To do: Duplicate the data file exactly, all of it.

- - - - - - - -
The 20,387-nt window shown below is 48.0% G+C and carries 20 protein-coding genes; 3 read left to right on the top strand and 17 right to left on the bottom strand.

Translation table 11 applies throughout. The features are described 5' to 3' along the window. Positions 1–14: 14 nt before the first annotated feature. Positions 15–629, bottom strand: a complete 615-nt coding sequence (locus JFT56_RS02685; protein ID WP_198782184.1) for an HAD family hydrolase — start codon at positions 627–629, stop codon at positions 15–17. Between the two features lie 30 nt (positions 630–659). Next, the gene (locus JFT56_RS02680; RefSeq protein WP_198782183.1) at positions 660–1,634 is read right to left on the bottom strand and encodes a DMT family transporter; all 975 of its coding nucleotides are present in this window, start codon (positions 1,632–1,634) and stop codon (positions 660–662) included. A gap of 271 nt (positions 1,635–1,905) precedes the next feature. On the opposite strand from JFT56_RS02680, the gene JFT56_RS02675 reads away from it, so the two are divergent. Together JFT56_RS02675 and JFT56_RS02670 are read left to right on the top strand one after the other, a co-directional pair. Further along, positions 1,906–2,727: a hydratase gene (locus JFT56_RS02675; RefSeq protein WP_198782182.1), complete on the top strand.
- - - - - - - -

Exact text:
The 20,387-nt window shown below is 48.0% G+C and carries 20 protein-coding genes; 3 read left to right on the top strand and 17 right to left on the bottom strand.

Translation table 11 applies throughout. The features are described 5' to 3' along the window. Positions 1–14: 14 nt before the first annotated feature. Positions 15–629, bottom strand: a complete 615-nt coding sequence (locus JFT56_RS02685; protein ID WP_198782184.1) for an HAD family hydrolase — start codon at positions 627–629, stop codon at positions 15–17. Between the two features lie 30 nt (positions 630–659). Next, the gene (locus JFT56_RS02680; RefSeq protein WP_198782183.1) at positions 660–1,634 is read right to left on the bottom strand and encodes a DMT family transporter; all 975 of its coding nucleotides are present in this window, start codon (positions 1,632–1,634) and stop codon (positions 660–662) included. A gap of 271 nt (positions 1,635–1,905) precedes the next feature. On the opposite strand from JFT56_RS02680, the gene JFT56_RS02675 reads away from it, so the two are divergent. Together JFT56_RS02675 and JFT56_RS02670 are read left to right on the top strand one after the other, a co-directional pair. Further along, positions 1,906–2,727: a hydratase gene (locus JFT56_RS02675; RefSeq protein WP_198782182.1), complete on the top strand.